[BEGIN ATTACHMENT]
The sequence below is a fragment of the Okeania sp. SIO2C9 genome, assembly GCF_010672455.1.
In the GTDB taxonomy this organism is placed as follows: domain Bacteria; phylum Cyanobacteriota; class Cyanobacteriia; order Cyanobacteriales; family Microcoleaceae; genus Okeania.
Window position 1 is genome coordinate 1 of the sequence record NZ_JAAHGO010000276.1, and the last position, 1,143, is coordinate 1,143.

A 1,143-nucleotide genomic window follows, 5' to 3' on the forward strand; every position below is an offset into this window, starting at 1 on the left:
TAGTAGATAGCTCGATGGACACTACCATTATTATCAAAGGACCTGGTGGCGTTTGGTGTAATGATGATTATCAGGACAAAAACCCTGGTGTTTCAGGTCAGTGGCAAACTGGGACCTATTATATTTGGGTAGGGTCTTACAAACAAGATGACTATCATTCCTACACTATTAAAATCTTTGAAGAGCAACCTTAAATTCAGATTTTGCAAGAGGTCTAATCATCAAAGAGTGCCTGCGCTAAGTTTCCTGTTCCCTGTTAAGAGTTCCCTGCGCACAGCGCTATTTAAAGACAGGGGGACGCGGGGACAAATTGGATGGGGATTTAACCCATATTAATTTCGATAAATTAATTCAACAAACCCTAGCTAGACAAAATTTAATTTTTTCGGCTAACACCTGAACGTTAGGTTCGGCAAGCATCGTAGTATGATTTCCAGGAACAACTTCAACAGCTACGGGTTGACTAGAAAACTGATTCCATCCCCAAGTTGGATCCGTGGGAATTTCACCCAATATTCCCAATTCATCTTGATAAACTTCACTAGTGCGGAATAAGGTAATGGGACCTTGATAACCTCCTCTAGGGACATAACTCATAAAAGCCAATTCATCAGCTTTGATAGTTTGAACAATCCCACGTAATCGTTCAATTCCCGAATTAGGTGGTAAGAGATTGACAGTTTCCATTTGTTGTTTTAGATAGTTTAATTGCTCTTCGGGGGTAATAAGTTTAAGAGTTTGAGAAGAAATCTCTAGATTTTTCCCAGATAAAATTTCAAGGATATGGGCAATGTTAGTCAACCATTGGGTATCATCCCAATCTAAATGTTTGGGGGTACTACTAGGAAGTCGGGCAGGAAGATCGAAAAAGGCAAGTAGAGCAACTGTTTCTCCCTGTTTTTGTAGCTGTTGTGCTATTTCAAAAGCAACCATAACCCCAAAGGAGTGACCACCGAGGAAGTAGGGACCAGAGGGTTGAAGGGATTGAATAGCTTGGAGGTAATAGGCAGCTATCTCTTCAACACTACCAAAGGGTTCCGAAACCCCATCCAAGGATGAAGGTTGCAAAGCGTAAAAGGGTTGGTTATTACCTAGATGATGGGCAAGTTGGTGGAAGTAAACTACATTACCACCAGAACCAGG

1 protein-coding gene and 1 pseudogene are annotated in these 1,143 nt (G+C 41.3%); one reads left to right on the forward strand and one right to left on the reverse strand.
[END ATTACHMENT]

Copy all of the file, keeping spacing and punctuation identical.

The sequence below is a fragment of the Okeania sp. SIO2C9 genome, assembly GCF_010672455.1.
In the GTDB taxonomy this organism is placed as follows: domain Bacteria; phylum Cyanobacteriota; class Cyanobacteriia; order Cyanobacteriales; family Microcoleaceae; genus Okeania.
Window position 1 is genome coordinate 1 of the sequence record NZ_JAAHGO010000276.1, and the last position, 1,143, is coordinate 1,143.

A 1,143-nucleotide genomic window follows, 5' to 3' on the forward strand; every position below is an offset into this window, starting at 1 on the left:
TAGTAGATAGCTCGATGGACACTACCATTATTATCAAAGGACCTGGTGGCGTTTGGTGTAATGATGATTATCAGGACAAAAACCCTGGTGTTTCAGGTCAGTGGCAAACTGGGACCTATTATATTTGGGTAGGGTCTTACAAACAAGATGACTATCATTCCTACACTATTAAAATCTTTGAAGAGCAACCTTAAATTCAGATTTTGCAAGAGGTCTAATCATCAAAGAGTGCCTGCGCTAAGTTTCCTGTTCCCTGTTAAGAGTTCCCTGCGCACAGCGCTATTTAAAGACAGGGGGACGCGGGGACAAATTGGATGGGGATTTAACCCATATTAATTTCGATAAATTAATTCAACAAACCCTAGCTAGACAAAATTTAATTTTTTCGGCTAACACCTGAACGTTAGGTTCGGCAAGCATCGTAGTATGATTTCCAGGAACAACTTCAACAGCTACGGGTTGACTAGAAAACTGATTCCATCCCCAAGTTGGATCCGTGGGAATTTCACCCAATATTCCCAATTCATCTTGATAAACTTCACTAGTGCGGAATAAGGTAATGGGACCTTGATAACCTCCTCTAGGGACATAACTCATAAAAGCCAATTCATCAGCTTTGATAGTTTGAACAATCCCACGTAATCGTTCAATTCCCGAATTAGGTGGTAAGAGATTGACAGTTTCCATTTGTTGTTTTAGATAGTTTAATTGCTCTTCGGGGGTAATAAGTTTAAGAGTTTGAGAAGAAATCTCTAGATTTTTCCCAGATAAAATTTCAAGGATATGGGCAATGTTAGTCAACCATTGGGTATCATCCCAATCTAAATGTTTGGGGGTACTACTAGGAAGTCGGGCAGGAAGATCGAAAAAGGCAAGTAGAGCAACTGTTTCTCCCTGTTTTTGTAGCTGTTGTGCTATTTCAAAAGCAACCATAACCCCAAAGGAGTGACCACCGAGGAAGTAGGGACCAGAGGGTTGAAGGGATTGAATAGCTTGGAGGTAATAGGCAGCTATCTCTTCAACACTACCAAAGGGTTCCGAAACCCCATCCAAGGATGAAGGTTGCAAAGCGTAAAAGGGTTGGTTATTACCTAGATGATGGGCAAGTTGGTGGAAGTAAACTACATTACCACCAGAACCAGG

1 protein-coding gene and 1 pseudogene are annotated in these 1,143 nt (G+C 41.3%); one reads left to right on the forward strand and one right to left on the reverse strand.